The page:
International and local human rights organizations such as Human Rights Watch, Amnesty International, Transparency International, International Red Cross, Office of the United Nation High Commissioner for Human rights, National Commission for Human Rights and Freedom, Center for Human Rights and Democracy in Africa, Network of Human Rights Defenders in Central Africa among others have all raised concerns over Cameroon’s current human rights situation.

The United Nation, European Union, Commonwealth, African Union and foreign countries such as the United State of America and Canada have all joined their voices calling on authorities in Cameroon to respect human rights as it relates to its signed and ratified conventions.

Some have even gone as far as proposing sanctions on Cameroon for allege human rights violations with the United State set to cut back millions of dollars in aid to Cameroon military after it was alleged that aid which was donated to fight Boko Haram terrorist is redirected to combat civil protesters in the restive English-speaking regions.  The case continues to build momentum at the US congress.

Cameroon’s human rights abuses are not limited to military and government excesses. Boko Haram terrorist sect in the Northern regions of Cameroon have since 2014 rained havoc on the local population. The terror group carried out suicide bombings, kidnappings and ransom collections, burning of schools and villages.

In the restive English-speaking regions, separatist armed groups have carried out kidnappings of government officials, traditional and municipal authorities, journalists and members of the civil society. Gruesome killings and amputation of government and military personnel has equally been attributed to them. The separatist armed groups continue to disrupt the effective resumption of educational institutions and have been accused of burning down schools.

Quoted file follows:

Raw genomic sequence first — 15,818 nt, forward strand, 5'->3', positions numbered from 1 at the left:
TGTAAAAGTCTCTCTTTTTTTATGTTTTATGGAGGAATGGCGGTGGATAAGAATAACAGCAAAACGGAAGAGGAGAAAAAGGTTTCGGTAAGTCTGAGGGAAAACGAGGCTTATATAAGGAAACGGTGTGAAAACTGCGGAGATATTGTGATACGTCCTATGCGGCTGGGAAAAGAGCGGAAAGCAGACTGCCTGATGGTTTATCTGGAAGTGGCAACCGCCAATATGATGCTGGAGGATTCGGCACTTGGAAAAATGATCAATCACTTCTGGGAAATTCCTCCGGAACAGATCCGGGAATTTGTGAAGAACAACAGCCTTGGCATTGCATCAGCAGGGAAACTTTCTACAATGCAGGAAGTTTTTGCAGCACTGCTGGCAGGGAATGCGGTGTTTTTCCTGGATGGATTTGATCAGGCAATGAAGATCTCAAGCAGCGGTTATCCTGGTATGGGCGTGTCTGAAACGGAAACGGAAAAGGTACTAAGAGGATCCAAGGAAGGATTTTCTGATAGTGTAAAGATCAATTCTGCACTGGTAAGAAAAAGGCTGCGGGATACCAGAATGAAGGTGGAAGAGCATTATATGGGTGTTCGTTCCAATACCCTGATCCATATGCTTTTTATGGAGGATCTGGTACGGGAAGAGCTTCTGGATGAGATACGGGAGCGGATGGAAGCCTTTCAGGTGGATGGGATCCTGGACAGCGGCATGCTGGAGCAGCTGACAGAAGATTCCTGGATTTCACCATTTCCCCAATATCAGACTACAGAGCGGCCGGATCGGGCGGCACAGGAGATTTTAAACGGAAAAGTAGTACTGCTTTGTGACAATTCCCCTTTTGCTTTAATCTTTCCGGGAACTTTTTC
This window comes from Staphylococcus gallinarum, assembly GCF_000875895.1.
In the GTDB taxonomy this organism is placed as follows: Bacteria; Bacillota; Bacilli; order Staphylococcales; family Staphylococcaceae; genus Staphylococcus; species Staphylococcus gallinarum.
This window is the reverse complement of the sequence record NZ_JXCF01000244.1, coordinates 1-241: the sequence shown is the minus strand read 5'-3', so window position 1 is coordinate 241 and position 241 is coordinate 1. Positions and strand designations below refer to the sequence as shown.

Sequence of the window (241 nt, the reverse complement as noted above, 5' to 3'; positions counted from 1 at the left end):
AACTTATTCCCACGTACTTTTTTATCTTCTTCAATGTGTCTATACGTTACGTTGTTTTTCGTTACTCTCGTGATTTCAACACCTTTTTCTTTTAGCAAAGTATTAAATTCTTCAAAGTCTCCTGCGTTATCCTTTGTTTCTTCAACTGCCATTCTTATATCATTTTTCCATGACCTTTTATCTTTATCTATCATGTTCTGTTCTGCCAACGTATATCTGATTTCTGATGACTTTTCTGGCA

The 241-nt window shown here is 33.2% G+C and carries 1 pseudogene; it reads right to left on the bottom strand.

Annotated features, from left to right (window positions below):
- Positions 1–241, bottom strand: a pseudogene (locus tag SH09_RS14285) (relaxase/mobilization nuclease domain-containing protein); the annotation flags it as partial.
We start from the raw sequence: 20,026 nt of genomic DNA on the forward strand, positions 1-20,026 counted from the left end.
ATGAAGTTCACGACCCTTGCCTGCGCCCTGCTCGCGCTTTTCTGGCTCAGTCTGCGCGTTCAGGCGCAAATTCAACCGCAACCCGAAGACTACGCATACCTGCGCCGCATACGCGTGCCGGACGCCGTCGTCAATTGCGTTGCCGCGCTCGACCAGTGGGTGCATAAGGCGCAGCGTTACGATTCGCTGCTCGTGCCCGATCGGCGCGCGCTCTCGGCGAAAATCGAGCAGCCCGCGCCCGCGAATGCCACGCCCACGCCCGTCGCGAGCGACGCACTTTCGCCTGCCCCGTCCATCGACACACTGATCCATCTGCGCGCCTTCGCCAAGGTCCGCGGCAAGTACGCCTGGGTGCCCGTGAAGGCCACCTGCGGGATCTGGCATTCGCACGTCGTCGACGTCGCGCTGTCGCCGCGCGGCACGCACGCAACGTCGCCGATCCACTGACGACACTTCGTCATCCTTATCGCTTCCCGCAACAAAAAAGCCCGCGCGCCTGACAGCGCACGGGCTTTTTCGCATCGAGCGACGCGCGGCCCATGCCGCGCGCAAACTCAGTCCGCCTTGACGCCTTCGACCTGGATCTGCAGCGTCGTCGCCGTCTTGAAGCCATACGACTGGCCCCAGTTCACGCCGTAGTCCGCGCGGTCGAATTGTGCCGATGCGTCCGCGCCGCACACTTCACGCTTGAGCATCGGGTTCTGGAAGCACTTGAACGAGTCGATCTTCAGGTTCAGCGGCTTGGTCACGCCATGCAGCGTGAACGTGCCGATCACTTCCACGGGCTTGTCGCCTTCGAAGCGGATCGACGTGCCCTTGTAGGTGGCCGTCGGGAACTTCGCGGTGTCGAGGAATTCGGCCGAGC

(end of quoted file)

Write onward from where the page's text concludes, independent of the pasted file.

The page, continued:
Amnesty International in its 2017/2018 report said “dozens of schools were closed in the English-speaking regions between November 2016 and September 2017, following strikes and boycotts called for by trade unions and members of civil society. Extreme elements within Anglophone pro-secession groups carried out attacks on education facilities that “breached the boycott” …more than 30 schools were burned and severely damaged.”

U.S department of state in its 2017 Human Rights report on Cameroon highlighted several instances of unlawful killings, torture and other cruel inhumane treatment, arbitral arrest, detention and the denial of fair and public trial among others.

The United Nations Office for the Coordination of Humanitarian Affairs said the Anglophone crisis has shifted into an armed conflict, affecting more than 4 million people signaling a need for action.

True-lies of government

Despite reports of violations by the Cameroonian military, the government has regularly maintained that the military exercises professionalism while carrying out its duty. On some occasions, the governments announce investigations into allegations such as the torture of Boko Haram suspects by elements of the elites’ force, Rapid Intervention Battalion, BIR.

The results of such investigations are hardly made public, thereby raising a doubt on if they were ever opened.

Addressing over 100 country representatives at the 40th Human Rights Council in Geneva on February 25, the Minister of external relations, Lejeune Mbella Mbella said Cameroon’s defense and security forces have remained professional in executing their duties in the two restive regions. Presenting they governments side of the Story, the Minister noted that the government is determined to resolve the crisis and had taken considerable efforts to safe-guard and ensure that human rights are respected.